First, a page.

It’s often said that hindsight is a wonderful thing, so if you actively build it into your planning, you might be able to spot pitfalls before they happen. John Tattersall, HR Director at People Puzzles, explains how ‘back from the future planning’ can give you a vital extra perspective.
If you’re running a business, you’re likely to have a business plan or at least a goal that you’re working towards. But how do you know what you need to do right now to achieve that goal? What do you need to do next month?
To help my clients create a step-by-step plan, I sometimes use an exercise that I like to call ‘back from the future planning’. The idea is that you look at each step from a past, as well as future, perspective.
Here’s how it works:
1. Write down your goal
Articulating your dream might just be as simple as ‘double my turnover’, ‘launch a new product’ or even ‘exit the business so I can pursue other interests’. Whatever your goal is, write it down – on a flipchart if you have one – so that it’s fixed and tangible.
2. Define a timeline
Pick a specific date in the future when you would like to have achieved this goal. It might be six months from now, a year, or even three years’ time. Write this date on the flipchart and move the chart to where you perceive that point in the future to be. Walk back from the chart to where you perceive today to be and write today’s date on a sheet of paper on the floor.
Visualising that journey can really help gain perspective, so when I do this exercise with clients I ask: if your current position represents where you are now, how far away should that flipchart be? Think about how many steps you might need to get there. If your timeline is a year, you might want 12 steps between you and the flipchart, but pick whatever perspective suits you. Now you have a representation of your timeline.
3. Define ‘success.’
Now go back to your flipchart which represents when you achieve your goal. What will you do on that day? What will you see and hear? How will you feel? Write on the flipchart in simple language how you know that you have achieved your goal or objective and how you will feel.
4. Work back from the future
Now ask yourself: ‘What is the one thing that would have had to have happened just immediately before, for me to have achieved this goal?’ Write it down and take a physical step back to that moment (sometimes I use sheets with footprints on them as an extra visual aid). Ask yourself again what you would see, hear and feel in that step before you’ve achieved your goal.
5. Repeat back to the present
Take as many preceding steps as you need to take you back to the present, documenting each step. Place these in a line on the floor, anchoring the action that must have had to happen in order for the preceding step to have been true. If you reach your defined present day, but there are steps missing, move your goal further into the future so you can put more steps down. You will now have a line of steps taken laid out on the floor from your goal to the present day.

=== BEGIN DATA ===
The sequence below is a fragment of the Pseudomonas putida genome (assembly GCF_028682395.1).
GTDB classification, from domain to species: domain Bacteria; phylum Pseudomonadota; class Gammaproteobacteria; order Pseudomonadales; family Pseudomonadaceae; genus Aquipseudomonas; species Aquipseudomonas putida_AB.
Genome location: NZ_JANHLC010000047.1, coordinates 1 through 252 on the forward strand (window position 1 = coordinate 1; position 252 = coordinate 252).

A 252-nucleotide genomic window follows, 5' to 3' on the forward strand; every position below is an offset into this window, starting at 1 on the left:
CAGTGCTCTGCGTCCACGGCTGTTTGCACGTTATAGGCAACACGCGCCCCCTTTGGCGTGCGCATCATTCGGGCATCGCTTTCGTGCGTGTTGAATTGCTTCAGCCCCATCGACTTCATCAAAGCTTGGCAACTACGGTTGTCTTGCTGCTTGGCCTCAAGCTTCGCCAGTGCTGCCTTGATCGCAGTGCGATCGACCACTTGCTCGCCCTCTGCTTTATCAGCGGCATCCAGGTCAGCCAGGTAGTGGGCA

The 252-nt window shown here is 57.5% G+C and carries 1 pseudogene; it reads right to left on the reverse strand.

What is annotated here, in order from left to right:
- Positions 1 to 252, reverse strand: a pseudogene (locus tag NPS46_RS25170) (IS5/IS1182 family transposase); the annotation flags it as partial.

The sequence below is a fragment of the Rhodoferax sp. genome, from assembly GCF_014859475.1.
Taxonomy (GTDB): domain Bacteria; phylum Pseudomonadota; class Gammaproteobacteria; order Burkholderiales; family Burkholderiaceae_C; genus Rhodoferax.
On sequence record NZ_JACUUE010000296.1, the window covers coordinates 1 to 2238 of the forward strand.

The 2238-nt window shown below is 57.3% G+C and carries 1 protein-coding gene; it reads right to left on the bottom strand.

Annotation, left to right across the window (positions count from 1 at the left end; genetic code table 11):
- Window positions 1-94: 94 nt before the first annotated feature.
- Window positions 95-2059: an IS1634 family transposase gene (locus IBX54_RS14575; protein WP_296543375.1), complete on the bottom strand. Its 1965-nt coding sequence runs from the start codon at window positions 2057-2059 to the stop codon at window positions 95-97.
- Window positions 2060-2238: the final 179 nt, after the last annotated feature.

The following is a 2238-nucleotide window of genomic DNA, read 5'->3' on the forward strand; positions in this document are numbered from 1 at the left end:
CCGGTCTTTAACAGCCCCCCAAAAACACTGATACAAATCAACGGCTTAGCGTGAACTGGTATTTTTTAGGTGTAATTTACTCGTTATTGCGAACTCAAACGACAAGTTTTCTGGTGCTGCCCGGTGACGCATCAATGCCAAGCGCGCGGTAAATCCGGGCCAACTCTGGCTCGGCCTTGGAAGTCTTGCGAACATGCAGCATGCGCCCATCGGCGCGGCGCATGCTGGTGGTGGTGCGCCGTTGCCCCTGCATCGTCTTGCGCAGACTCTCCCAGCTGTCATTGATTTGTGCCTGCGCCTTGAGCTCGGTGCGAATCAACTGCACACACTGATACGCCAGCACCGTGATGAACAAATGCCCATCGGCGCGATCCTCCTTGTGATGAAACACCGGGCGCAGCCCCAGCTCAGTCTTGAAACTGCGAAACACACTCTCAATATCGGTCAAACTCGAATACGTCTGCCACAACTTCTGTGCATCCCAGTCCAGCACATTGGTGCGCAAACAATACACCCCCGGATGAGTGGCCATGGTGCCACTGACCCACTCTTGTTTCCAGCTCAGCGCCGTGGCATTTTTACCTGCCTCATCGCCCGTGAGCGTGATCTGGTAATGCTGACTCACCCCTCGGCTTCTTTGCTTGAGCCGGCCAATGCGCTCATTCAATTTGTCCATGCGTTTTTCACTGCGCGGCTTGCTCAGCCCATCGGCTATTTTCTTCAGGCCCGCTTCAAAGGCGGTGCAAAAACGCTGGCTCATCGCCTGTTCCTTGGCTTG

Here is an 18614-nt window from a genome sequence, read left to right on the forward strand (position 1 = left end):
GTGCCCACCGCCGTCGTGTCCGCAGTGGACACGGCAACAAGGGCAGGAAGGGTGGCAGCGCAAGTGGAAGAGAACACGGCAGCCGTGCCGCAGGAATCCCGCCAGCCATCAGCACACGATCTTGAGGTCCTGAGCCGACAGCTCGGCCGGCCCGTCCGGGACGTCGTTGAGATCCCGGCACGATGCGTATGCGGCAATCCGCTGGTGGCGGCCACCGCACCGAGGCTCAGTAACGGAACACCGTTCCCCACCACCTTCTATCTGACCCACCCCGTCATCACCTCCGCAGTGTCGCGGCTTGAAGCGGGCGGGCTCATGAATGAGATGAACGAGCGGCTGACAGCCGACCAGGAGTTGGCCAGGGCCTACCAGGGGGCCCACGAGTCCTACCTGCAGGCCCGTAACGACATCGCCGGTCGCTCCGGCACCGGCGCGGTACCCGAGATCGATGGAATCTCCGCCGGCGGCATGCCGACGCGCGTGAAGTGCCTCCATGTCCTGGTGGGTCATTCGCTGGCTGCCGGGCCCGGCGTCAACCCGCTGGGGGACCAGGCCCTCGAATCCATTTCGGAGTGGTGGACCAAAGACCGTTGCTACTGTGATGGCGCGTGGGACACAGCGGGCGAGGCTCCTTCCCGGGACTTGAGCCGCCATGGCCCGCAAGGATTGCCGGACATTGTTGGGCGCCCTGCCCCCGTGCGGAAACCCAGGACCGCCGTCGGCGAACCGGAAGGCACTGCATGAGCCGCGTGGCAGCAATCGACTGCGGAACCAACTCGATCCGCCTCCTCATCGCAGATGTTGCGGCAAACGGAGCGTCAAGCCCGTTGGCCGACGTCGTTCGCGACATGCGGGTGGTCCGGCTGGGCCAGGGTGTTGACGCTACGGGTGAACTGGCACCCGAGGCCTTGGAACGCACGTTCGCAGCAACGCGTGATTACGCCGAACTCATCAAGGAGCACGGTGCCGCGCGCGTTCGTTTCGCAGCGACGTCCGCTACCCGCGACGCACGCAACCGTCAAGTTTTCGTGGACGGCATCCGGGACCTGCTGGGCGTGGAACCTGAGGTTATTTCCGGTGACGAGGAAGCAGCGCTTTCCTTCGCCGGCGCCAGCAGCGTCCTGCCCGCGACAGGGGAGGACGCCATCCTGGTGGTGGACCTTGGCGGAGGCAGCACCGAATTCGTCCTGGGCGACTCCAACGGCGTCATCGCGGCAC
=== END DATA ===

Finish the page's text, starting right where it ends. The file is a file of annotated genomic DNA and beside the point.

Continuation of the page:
6. Walk back to the future again
Work forwards again, read your action steps and amend as necessary. It’s essential to go back the other way to ensure your steps make sense and follow in a logical order.
Looking back in time is like looking down a flight of stairs, where you mainly see the treads of each step, as opposed to when you’re at the bottom where you only see mainly the risers. Moving initially from the future to ‘now’ and then from now to the future enables you to see the steps from two perspectives rather from traditional left to right planning where there is only one perspective. In other words, you see the risers as well as the treads. This acts as a check and balance to ensure the actions that need to be taken make sense
7. Document your plan
Once each step has been documented from the past and future perspectives, put all the pieces of paper in order. You could put it into an Excel spreadsheet, a chart, or you could even put the papers directly onto your office wall if that works best for you.
The benefits of planning this way
This exercise often casts light on practicalities that might not have been considered before. I’ve seen clients who, after having walked back and forwards, realise that they hadn’t considered the logistics of recruiting more staff, such as where to put them or even where they might park. I remember an engineering company planning to expand into Germany, but it hadn’t occurred to them that no-one could speak German until they walked through their plan both ways.
No-one can predict the future and building the benefit of hindsight into your future plans could make all the difference in turning them into reality.
If you’d like to start with a workshop designed to help you realise your goals, call People Puzzles on 0808 164 5826.
John Tattersall, HR Director.